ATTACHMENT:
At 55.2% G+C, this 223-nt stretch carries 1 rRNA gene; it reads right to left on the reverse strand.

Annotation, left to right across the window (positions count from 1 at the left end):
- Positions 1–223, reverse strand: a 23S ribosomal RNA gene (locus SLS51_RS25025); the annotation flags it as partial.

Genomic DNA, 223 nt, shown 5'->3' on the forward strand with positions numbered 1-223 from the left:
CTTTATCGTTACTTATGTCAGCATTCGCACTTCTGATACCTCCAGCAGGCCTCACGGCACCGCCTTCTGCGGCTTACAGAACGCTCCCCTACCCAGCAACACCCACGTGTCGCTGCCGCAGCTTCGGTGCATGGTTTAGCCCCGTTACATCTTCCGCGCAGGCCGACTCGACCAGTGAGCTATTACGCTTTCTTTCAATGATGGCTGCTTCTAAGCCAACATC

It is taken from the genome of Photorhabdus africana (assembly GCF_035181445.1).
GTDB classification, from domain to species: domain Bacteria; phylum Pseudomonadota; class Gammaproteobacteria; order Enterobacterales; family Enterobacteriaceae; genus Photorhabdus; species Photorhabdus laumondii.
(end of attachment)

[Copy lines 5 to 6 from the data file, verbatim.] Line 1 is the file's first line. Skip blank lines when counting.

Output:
CTTTATCGTTACTTATGTCAGCATTCGCACTTCTGATACCTCCAGCAGGCCTCACGGCACCGCCTTCTGCGGCTTACAGAACGCTCCCCTACCCAGCAACACCCACGTGTCGCTGCCGCAGCTTCGGTGCATGGTTTAGCCCCGTTACATCTTCCGCGCAGGCCGACTCGACCAGTGAGCTATTACGCTTTCTTTCAATGATGGCTGCTTCTAAGCCAACATC

It is taken from the genome of Photorhabdus africana (assembly GCF_035181445.1).